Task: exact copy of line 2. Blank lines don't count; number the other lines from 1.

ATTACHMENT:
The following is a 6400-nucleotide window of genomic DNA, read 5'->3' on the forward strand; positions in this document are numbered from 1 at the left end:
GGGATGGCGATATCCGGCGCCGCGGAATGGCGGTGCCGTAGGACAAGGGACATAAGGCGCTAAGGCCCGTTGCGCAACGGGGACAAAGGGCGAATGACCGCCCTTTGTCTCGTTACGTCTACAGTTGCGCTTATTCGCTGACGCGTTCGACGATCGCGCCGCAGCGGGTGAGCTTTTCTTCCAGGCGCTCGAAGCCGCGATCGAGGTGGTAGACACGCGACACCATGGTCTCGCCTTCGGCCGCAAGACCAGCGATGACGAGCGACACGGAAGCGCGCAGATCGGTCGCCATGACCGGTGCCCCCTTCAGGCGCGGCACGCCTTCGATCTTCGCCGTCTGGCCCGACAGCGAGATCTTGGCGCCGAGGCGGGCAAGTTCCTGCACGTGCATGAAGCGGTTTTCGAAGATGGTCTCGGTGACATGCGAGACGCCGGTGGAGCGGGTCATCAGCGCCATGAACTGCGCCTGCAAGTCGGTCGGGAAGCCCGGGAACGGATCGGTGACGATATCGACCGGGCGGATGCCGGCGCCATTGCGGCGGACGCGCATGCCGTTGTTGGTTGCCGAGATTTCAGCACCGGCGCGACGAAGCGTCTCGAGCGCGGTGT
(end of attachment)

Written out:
GGGATGGCGATATCCGGCGCCGCGGAATGGCGGTGCCGTAGGACAAGGGACATAAGGCGCTAAGGCCCGTTGCGCAACGGGGACAAAGGGCGAATGACCGCCCTTTGTCTCGTTACGTCTACAGTTGCGCTTATTCGCTGACGCGTTCGACGATCGCGCCGCAGCGGGTGAGCTTTTCTTCCAGGCGCTCGAAGCCGCGATCGAGGTGGTAGACACGCGACACCATGGTCTCGCCTTCGGCCGCAAGACCAGCGATGACGAGCGACACGGAAGCGCGCAGATCGGTCGCCATGACCGGTGCCCCCTTCAGGCGCGGCACGCCTTCGATCTTCGCCGTCTGGCCCGACAGCGAGATCTTGGCGCCGAGGCGGGCAAGTTCCTGCACGTGCATGAAGCGGTTTTCGAAGATGGTCTCGGTGACATGCGAGACGCCGGTGGAGCGGGTCATCAGCGCCATGAACTGCGCCTGCAAGTCGGTCGGGAAGCCCGGGAACGGATCGGTGACGATATCGACCGGGCGGATGCCGGCGCCATTGCGGCGGACGCGCATGCCGTTGTTGGTTGCCGAGATTTCAGCACCGGCGCGACGAAGCGTCTCGAGCGCGGTGT